|Labour's man Stuart King writes to Putney|
Voting for the Mayor & the relationship between crime and politics
Later this year we vote for the Mayor of London and the London Assembly. One of the crucial issues in these elections will be crime and policing. I welcome that debate because there are real differences between Labour who introduced and fund Police Community Support teams, and the Conservatives and Lib Dems who opposed their introduction every step of the way.
It’s often the case that one particularly unusual or unpleasant crime can skew attitudes and opinions away from the reality of the situation. Locally, a good example of this was the horrible attack by two dangerous dogs on a man walking his pet last year.
It’s because horrible attacks like this are so rare that they are so shocking and generate such debate: the thread about that attack on the putneysw15 discussion forum exceeded 100 contributions. And when people debate such an incident so much, that in itself can make the problem appear greater than it is.
Sometimes these incidents are used rather cynically to try to make wider political points. You might be forgiven for believing that Putney was a crime hotspot from some of the misinformation put about by Conservative councillors and the MP. In reality, we live in one of the safest parts of London: crime in every single Putney ward (including Roehampton) is lower than the London average.
Last year I started publishing local crime figures on my website, broken down into types of offence and by each of the constituency’s six wards. You can view the latest figures up to November here; alongside a comparison with the situation in October.
Another trick often used by those who would prefer to exploit fear of crime rather than work to reduce it is to play politics with police numbers. Wandsworth has 15 more Police Officers than it did under the Conservatives – 74 more if our Community Support Officers are included, as I think they should be. Crime is down in Putney because extra police and CSOs on the streets are cutting crime.
I think Safer Neighbourhood Police teams are the most significant development in tackling crime the Capital has seen in recent years. They are a direct response to the entirely reasonable demand people have to see a uniformed presence on their street. They exist specifically to tackle what is often called “low level” crime – but which is often the most hurtful, intimidating, damaging crime to affect us. They are slowly rebuilding the link the police used to have with communities: when we knew who our copper was by name; and he or she knew us too. Find out more about your local team, and how to contact them here.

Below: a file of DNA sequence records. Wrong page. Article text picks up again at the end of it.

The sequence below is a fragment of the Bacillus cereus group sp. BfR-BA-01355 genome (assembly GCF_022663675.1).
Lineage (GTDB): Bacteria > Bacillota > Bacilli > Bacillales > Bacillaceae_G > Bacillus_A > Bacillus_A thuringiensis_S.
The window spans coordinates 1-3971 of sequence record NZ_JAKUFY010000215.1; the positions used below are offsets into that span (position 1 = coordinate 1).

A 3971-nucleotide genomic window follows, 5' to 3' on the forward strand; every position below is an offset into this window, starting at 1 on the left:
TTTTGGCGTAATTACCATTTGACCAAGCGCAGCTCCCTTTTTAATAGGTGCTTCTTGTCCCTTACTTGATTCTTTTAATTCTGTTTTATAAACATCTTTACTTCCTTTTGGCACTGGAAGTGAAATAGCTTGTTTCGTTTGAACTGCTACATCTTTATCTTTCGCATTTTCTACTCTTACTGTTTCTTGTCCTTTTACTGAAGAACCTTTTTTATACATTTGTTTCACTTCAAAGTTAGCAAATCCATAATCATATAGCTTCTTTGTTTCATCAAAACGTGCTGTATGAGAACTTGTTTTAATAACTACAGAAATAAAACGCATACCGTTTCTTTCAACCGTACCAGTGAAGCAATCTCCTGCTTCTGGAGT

There remain challenges facing our Police. We have to get to grips with gang crime and knife violence, as was seen in three stabbing incidents over the Christmas period. I support 100% the extra £78m of investment in youth facilities that has been jointly pledged by the Labour Government and Ken Livingstone. This money – which cannot be used to subsidise existing council youth services, will help open new schemes or extend the hours of existing ones. Most people I speak to accept that spending more money on youth facilities is the obvious way to try and tackle youth crime. It won’t work alone, but it will make a big impact.
We also need to accept that areas that have more problems deserve more support: the Tory argument that every area, regardless of its crime level, should have exactly the same number of Police is ridiculous and it’s time that got pointed out a bit louder. The fact that we have lower crime levels than Southwark or Lambeth is something we should be pleased about – its one of the reasons why many people decide to move to places like Putney.
I write regularly about policing issues – and plenty else on my website – www.StuartKing.net. Do check it out – it’s been overhauled for the New Year. And if you have a Facebook account, please join my Stuart King for Putney group: another great way to keep up to date with my campaign.
Labour’s Parliamentary Candidate for Putney